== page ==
Child poverty across the North East of England has climbed more than 34% since 2014/15, new research suggests.
Research from Loughborough University for the End Child Poverty Coalition found that 51,000 more children are now living in poverty in the region.
The North East has seen the steepest rise in levels of poverty in the UK, it claimed.
The government said there are nearly two million fewer people in absolute poverty than in 2010.
The End Child Poverty Coalition estimates that more than a third of babies, children and young people in the region were living below the poverty line in 2021/22.
Statistics on childhood poverty are produced using Households Below Average Income data released annually by the Department for Work and Pensions (DWP).
The DWP data is “considered the official poverty statistics for the UK”, the Child Poverty coalition said.
Nationally, 4.2m children were found to be in poverty in 2021/22 – the same rate as in 2014/15.
Of the 20 parliamentary seats that have seen the biggest increases, six are in the North East.
According to the research, almost 67% of children living in poverty in the region are from working households.
In addition, 46% of children living in lone-parent families are living below the poverty line.
Almost two-thirds of children from black or minority ethnic communities in the region are estimated to be in poverty, the highest rate in the UK for children in this group.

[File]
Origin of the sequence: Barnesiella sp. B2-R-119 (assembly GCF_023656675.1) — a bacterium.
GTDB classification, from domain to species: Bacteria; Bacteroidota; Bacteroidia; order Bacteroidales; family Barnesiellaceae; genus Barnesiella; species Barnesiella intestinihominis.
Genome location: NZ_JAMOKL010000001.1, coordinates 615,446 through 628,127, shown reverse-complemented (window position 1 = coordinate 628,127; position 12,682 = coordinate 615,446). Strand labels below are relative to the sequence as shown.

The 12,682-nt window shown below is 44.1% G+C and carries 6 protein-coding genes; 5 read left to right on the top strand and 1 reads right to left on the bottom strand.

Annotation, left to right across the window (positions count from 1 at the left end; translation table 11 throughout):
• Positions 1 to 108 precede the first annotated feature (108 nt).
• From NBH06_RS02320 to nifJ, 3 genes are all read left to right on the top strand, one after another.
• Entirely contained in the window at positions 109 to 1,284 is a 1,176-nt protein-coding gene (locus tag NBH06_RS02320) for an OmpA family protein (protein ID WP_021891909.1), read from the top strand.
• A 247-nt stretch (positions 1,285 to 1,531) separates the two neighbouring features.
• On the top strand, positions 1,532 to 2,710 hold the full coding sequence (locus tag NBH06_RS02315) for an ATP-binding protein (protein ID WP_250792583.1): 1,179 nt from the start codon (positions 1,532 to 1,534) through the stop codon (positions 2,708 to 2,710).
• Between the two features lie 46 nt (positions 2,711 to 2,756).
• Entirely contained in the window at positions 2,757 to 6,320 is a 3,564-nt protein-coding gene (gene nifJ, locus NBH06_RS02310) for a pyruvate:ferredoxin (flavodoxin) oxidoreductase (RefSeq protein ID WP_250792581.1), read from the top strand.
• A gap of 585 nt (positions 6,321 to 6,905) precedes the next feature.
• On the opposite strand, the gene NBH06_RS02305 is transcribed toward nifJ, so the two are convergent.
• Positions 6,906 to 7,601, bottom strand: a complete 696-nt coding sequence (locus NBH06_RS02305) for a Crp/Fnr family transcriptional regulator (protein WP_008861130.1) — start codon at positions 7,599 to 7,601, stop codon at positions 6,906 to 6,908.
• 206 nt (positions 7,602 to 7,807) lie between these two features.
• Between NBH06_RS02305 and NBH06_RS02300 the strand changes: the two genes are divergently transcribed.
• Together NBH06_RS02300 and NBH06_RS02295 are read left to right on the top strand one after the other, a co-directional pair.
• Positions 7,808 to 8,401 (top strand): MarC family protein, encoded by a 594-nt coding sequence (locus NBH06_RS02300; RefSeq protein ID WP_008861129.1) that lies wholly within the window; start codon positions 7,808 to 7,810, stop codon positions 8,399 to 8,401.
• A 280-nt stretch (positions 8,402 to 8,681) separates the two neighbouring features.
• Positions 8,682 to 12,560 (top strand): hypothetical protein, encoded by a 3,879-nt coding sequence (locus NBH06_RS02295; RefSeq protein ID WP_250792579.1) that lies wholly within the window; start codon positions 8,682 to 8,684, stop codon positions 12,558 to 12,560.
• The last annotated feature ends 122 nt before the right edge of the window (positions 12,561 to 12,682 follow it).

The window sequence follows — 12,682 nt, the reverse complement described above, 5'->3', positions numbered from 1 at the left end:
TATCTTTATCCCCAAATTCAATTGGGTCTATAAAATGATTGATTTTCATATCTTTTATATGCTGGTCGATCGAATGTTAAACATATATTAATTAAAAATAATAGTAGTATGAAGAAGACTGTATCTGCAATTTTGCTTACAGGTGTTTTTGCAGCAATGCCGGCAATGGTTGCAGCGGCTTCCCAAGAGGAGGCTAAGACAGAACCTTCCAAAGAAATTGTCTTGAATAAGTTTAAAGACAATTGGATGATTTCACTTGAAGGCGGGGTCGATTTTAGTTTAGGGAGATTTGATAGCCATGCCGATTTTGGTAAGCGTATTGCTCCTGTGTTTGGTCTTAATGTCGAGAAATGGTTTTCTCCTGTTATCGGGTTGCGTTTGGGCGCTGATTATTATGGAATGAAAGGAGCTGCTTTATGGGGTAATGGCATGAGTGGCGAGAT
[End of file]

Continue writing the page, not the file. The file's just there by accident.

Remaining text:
Chair of the North East Child Poverty Commission, Anna Turley, said the figures were “simply unacceptable”.
The former Labour MP for Redcar said the research did not account for “hardship felt today as a result of the cost-of-living crisis”.
“The findings of this report are all the more shocking because we know that poverty is not an unsolvable problem, including for children here in the North East, which should be the best place to grow up and raise a family.
“In what remains one of the wealthiest countries in the world, it is absolutely within our gift to fix this and doing so should be the aim of any government.
“This has to start with political determination, a joined-up plan which recognises the scale of the challenge we face, and the right long-term investment in children and families.’
A government spokesperson said there were fewer people in poverty than in 2009/10.
“There are nearly two million fewer people, including 400,000 fewer children, in absolute poverty than there were in 2009/10 – proving our commitment to helping the most vulnerable.
“We are providing a £94bn package of immediate cost of living support worth around £3,300 per household. But in the long-term, the best route out of poverty is through employment, which is why we are boosting our childcare offers to help more parents to re-enter and progress in work.
“The two-child policy asks families on benefits to make the same financial decisions as families supporting themselves solely through work, and there continues to be careful exemptions and safeguards in place within the policy to protect people in the most vulnerable circumstances.”